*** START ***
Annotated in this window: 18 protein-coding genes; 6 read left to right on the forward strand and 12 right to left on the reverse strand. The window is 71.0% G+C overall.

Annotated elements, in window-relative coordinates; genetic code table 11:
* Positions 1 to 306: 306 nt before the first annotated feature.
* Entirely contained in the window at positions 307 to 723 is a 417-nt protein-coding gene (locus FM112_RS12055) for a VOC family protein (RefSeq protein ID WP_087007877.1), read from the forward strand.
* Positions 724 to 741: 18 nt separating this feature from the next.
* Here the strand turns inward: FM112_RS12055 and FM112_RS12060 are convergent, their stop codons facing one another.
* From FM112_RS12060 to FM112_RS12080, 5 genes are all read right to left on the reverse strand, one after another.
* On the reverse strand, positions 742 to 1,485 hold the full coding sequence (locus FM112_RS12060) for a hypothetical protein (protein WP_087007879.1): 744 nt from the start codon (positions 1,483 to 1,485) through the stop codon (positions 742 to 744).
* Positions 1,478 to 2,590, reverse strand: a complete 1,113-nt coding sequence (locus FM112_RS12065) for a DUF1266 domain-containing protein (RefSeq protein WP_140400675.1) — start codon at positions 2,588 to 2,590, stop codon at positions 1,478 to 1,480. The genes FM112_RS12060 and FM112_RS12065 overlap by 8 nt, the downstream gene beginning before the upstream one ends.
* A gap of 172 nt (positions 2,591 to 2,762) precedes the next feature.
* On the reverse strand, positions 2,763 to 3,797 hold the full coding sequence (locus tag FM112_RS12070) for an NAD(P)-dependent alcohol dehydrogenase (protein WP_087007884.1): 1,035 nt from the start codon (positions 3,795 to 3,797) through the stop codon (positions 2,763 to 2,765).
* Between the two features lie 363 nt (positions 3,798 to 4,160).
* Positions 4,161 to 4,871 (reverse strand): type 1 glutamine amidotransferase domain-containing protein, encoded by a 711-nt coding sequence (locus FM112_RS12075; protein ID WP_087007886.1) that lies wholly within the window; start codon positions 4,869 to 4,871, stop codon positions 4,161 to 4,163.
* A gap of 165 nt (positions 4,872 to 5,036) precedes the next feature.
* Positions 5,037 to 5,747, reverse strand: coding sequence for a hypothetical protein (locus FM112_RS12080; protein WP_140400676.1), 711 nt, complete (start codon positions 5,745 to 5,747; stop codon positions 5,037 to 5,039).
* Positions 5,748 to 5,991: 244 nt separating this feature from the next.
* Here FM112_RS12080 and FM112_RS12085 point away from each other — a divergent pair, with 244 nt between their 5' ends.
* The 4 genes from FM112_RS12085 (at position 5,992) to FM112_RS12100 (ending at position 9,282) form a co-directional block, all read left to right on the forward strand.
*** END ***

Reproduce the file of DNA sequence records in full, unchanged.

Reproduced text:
Annotated in this window: 18 protein-coding genes; 6 read left to right on the forward strand and 12 right to left on the reverse strand. The window is 71.0% G+C overall.

Annotated elements, in window-relative coordinates; genetic code table 11:
* Positions 1 to 306: 306 nt before the first annotated feature.
* Entirely contained in the window at positions 307 to 723 is a 417-nt protein-coding gene (locus FM112_RS12055) for a VOC family protein (RefSeq protein ID WP_087007877.1), read from the forward strand.
* Positions 724 to 741: 18 nt separating this feature from the next.
* Here the strand turns inward: FM112_RS12055 and FM112_RS12060 are convergent, their stop codons facing one another.
* From FM112_RS12060 to FM112_RS12080, 5 genes are all read right to left on the reverse strand, one after another.
* On the reverse strand, positions 742 to 1,485 hold the full coding sequence (locus FM112_RS12060) for a hypothetical protein (protein WP_087007879.1): 744 nt from the start codon (positions 1,483 to 1,485) through the stop codon (positions 742 to 744).
* Positions 1,478 to 2,590, reverse strand: a complete 1,113-nt coding sequence (locus FM112_RS12065) for a DUF1266 domain-containing protein (RefSeq protein WP_140400675.1) — start codon at positions 2,588 to 2,590, stop codon at positions 1,478 to 1,480. The genes FM112_RS12060 and FM112_RS12065 overlap by 8 nt, the downstream gene beginning before the upstream one ends.
* A gap of 172 nt (positions 2,591 to 2,762) precedes the next feature.
* On the reverse strand, positions 2,763 to 3,797 hold the full coding sequence (locus tag FM112_RS12070) for an NAD(P)-dependent alcohol dehydrogenase (protein WP_087007884.1): 1,035 nt from the start codon (positions 3,795 to 3,797) through the stop codon (positions 2,763 to 2,765).
* Between the two features lie 363 nt (positions 3,798 to 4,160).
* Positions 4,161 to 4,871 (reverse strand): type 1 glutamine amidotransferase domain-containing protein, encoded by a 711-nt coding sequence (locus FM112_RS12075; protein ID WP_087007886.1) that lies wholly within the window; start codon positions 4,869 to 4,871, stop codon positions 4,161 to 4,163.
* A gap of 165 nt (positions 4,872 to 5,036) precedes the next feature.
* Positions 5,037 to 5,747, reverse strand: coding sequence for a hypothetical protein (locus FM112_RS12080; protein WP_140400676.1), 711 nt, complete (start codon positions 5,745 to 5,747; stop codon positions 5,037 to 5,039).
* Positions 5,748 to 5,991: 244 nt separating this feature from the next.
* Here FM112_RS12080 and FM112_RS12085 point away from each other — a divergent pair, with 244 nt between their 5' ends.
* The 4 genes from FM112_RS12085 (at position 5,992) to FM112_RS12100 (ending at position 9,282) form a co-directional block, all read left to right on the forward strand.